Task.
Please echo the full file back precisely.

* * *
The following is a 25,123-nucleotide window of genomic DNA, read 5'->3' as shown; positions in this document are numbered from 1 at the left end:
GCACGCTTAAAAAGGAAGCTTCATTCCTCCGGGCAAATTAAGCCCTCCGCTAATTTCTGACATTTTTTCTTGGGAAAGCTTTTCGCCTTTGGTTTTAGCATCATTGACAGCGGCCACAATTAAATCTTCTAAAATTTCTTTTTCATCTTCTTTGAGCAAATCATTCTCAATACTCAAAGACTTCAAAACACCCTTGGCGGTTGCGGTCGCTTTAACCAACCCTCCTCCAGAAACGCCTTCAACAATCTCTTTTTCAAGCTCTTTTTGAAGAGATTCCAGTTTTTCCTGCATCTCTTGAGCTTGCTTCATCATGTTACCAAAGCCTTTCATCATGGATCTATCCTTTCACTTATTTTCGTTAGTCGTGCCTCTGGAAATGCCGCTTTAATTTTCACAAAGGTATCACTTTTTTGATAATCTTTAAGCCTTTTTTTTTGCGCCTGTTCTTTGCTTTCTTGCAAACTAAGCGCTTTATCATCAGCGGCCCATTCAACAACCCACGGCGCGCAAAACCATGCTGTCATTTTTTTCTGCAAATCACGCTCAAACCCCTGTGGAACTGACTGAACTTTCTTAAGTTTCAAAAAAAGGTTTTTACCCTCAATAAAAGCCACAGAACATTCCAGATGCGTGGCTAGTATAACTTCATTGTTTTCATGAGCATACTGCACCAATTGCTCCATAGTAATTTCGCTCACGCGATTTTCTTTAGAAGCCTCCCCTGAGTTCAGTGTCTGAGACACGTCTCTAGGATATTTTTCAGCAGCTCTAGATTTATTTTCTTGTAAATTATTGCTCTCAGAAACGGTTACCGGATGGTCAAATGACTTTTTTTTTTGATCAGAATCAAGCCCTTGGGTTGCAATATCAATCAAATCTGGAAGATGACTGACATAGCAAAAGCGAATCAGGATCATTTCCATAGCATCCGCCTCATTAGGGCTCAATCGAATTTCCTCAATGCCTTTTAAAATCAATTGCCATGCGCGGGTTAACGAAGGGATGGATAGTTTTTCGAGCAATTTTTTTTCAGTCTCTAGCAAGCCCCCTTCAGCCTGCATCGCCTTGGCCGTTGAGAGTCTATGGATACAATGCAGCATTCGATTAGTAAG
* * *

The following is a 25,123-nucleotide window of genomic DNA, read 5'->3' as shown; positions in this document are numbered from 1 at the left end:
GCACGCTTAAAAAGGAAGCTTCATTCCTCCGGGCAAATTAAGCCCTCCGCTAATTTCTGACATTTTTTCTTGGGAAAGCTTTTCGCCTTTGGTTTTAGCATCATTGACAGCGGCCACAATTAAATCTTCTAAAATTTCTTTTTCATCTTCTTTGAGCAAATCATTCTCAATACTCAAAGACTTCAAAACACCCTTGGCGGTTGCGGTCGCTTTAACCAACCCTCCTCCAGAAACGCCTTCAACAATCTCTTTTTCAAGCTCTTTTTGAAGAGATTCCAGTTTTTCCTGCATCTCTTGAGCTTGCTTCATCATGTTACCAAAGCCTTTCATCATGGATCTATCCTTTCACTTATTTTCGTTAGTCGTGCCTCTGGAAATGCCGCTTTAATTTTCACAAAGGTATCACTTTTTTGATAATCTTTAAGCCTTTTTTTTTGCGCCTGTTCTTTGCTTTCTTGCAAACTAAGCGCTTTATCATCAGCGGCCCATTCAACAACCCACGGCGCGCAAAACCATGCTGTCATTTTTTTCTGCAAATCACGCTCAAACCCCTGTGGAACTGACTGAACTTTCTTAAGTTTCAAAAAAAGGTTTTTACCCTCAATAAAAGCCACAGAACATTCCAGATGCGTGGCTAGTATAACTTCATTGTTTTCATGAGCATACTGCACCAATTGCTCCATAGTAATTTCGCTCACGCGATTTTCTTTAGAAGCCTCCCCTGAGTTCAGTGTCTGAGACACGTCTCTAGGATATTTTTCAGCAGCTCTAGATTTATTTTCTTGTAAATTATTGCTCTCAGAAACGGTTACCGGATGGTCAAATGACTTTTTTTTTTGATCAGAATCAAGCCCTTGGGTTGCAATATCAATCAAATCTGGAAGATGACTGACATAGCAAAAGCGAATCAGGATCATTTCCATAGCATCCGCCTCATTAGGGCTCAATCGAATTTCCTCAATGCCTTTTAAAATCAATTGCCATGCGCGGGTTAACGAAGGGATGGATAGTTTTTCGAGCAATTTTTTTTCAGTCTCTAGCAAGCCCCCTTCAGCCTGCATCGCCTTGGCCGTTGAGAGTCTATGGATACAATGCAGCATTCGATTAGTAAG